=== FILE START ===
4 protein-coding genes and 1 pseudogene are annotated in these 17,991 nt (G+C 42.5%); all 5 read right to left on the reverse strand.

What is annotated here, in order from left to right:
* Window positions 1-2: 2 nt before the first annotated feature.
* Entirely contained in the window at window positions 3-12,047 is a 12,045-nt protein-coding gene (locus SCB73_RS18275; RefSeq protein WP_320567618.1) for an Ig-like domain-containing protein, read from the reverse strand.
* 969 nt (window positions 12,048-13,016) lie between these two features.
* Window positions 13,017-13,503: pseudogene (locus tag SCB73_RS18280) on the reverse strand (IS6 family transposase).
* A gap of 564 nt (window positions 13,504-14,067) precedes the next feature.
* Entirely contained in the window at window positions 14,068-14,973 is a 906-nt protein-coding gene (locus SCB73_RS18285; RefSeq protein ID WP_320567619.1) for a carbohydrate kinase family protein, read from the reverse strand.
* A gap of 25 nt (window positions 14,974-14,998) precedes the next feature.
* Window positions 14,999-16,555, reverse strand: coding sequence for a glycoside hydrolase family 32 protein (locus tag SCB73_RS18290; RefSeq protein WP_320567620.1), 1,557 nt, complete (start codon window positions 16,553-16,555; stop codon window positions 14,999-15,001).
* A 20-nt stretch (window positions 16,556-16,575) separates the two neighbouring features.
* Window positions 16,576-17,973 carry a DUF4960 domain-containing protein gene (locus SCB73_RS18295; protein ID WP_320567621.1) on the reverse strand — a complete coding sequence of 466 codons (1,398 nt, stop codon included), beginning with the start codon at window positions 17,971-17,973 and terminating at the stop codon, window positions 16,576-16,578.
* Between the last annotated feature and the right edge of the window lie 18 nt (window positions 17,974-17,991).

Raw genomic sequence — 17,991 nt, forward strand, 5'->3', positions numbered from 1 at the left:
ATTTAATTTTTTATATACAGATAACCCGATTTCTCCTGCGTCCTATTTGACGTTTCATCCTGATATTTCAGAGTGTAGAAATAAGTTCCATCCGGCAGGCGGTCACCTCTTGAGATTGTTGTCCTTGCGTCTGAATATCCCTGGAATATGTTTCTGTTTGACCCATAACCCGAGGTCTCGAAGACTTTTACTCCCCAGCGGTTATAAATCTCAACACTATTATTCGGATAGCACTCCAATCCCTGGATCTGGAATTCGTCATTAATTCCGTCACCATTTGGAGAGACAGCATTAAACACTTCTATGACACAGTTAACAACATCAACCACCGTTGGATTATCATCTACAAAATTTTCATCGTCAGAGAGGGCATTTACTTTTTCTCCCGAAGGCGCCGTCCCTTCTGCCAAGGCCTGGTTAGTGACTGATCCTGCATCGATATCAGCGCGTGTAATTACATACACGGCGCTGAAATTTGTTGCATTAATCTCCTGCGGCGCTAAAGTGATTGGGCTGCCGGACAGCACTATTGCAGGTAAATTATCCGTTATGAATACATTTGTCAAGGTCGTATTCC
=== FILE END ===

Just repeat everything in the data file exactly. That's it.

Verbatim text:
4 protein-coding genes and 1 pseudogene are annotated in these 17,991 nt (G+C 42.5%); all 5 read right to left on the reverse strand.

What is annotated here, in order from left to right:
* Window positions 1-2: 2 nt before the first annotated feature.
* Entirely contained in the window at window positions 3-12,047 is a 12,045-nt protein-coding gene (locus SCB73_RS18275; RefSeq protein WP_320567618.1) for an Ig-like domain-containing protein, read from the reverse strand.
* 969 nt (window positions 12,048-13,016) lie between these two features.
* Window positions 13,017-13,503: pseudogene (locus tag SCB73_RS18280) on the reverse strand (IS6 family transposase).
* A gap of 564 nt (window positions 13,504-14,067) precedes the next feature.
* Entirely contained in the window at window positions 14,068-14,973 is a 906-nt protein-coding gene (locus SCB73_RS18285; RefSeq protein ID WP_320567619.1) for a carbohydrate kinase family protein, read from the reverse strand.
* A gap of 25 nt (window positions 14,974-14,998) precedes the next feature.
* Window positions 14,999-16,555, reverse strand: coding sequence for a glycoside hydrolase family 32 protein (locus tag SCB73_RS18290; RefSeq protein WP_320567620.1), 1,557 nt, complete (start codon window positions 16,553-16,555; stop codon window positions 14,999-15,001).
* A 20-nt stretch (window positions 16,556-16,575) separates the two neighbouring features.
* Window positions 16,576-17,973 carry a DUF4960 domain-containing protein gene (locus SCB73_RS18295; protein ID WP_320567621.1) on the reverse strand — a complete coding sequence of 466 codons (1,398 nt, stop codon included), beginning with the start codon at window positions 17,971-17,973 and terminating at the stop codon, window positions 16,576-16,578.
* Between the last annotated feature and the right edge of the window lie 18 nt (window positions 17,974-17,991).

Raw genomic sequence — 17,991 nt, forward strand, 5'->3', positions numbered from 1 at the left:
ATTTAATTTTTTATATACAGATAACCCGATTTCTCCTGCGTCCTATTTGACGTTTCATCCTGATATTTCAGAGTGTAGAAATAAGTTCCATCCGGCAGGCGGTCACCTCTTGAGATTGTTGTCCTTGCGTCTGAATATCCCTGGAATATGTTTCTGTTTGACCCATAACCCGAGGTCTCGAAGACTTTTACTCCCCAGCGGTTATAAATCTCAACACTATTATTCGGATAGCACTCCAATCCCTGGATCTGGAATTCGTCATTAATTCCGTCACCATTTGGAGAGACAGCATTAAACACTTCTATGACACAGTTAACAACATCAACCACCGTTGGATTATCATCTACAAAATTTTCATCGTCAGAGAGGGCATTTACTTTTTCTCCCGAAGGCGCCGTCCCTTCTGCCAAGGCCTGGTTAGTGACTGATCCTGCATCGATATCAGCGCGTGTAATTACATACACGGCGCTGAAATTTGTTGCATTAATCTCCTGCGGCGCTAAAGTGATTGGGCTGCCGGACAGCACTATTGCAGGTAAATTATCCGTTATGAATACATTTGTCAAGGTCGTATTCC